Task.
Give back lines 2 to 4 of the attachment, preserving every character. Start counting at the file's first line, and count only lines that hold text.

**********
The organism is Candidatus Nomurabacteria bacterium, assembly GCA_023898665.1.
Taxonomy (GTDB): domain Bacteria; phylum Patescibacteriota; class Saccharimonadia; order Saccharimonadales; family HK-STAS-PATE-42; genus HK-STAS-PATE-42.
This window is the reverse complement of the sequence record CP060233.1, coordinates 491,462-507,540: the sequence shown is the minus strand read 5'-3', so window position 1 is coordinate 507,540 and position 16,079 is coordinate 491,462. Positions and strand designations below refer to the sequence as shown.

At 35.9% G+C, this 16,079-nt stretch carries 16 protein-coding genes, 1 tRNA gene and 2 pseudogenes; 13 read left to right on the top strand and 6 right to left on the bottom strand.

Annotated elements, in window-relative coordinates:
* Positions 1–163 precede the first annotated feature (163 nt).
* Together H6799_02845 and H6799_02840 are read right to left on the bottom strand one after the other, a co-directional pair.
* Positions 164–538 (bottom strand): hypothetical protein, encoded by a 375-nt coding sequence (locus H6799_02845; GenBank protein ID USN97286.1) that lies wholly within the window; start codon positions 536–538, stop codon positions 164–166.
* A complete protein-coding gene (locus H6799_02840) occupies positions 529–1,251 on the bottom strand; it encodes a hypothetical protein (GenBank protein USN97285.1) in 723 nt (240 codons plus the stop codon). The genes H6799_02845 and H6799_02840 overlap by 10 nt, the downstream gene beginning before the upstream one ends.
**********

Taxonomy (GTDB): domain Bacteria; phylum Patescibacteriota; class Saccharimonadia; order Saccharimonadales; family HK-STAS-PATE-42; genus HK-STAS-PATE-42.
This window is the reverse complement of the sequence record CP060233.1, coordinates 491,462-507,540: the sequence shown is the minus strand read 5'-3', so window position 1 is coordinate 507,540 and position 16,079 is coordinate 491,462. Positions and strand designations below refer to the sequence as shown.

At 35.9% G+C, this 16,079-nt stretch carries 16 protein-coding genes, 1 tRNA gene and 2 pseudogenes; 13 read left to right on the top strand and 6 right to left on the bottom strand.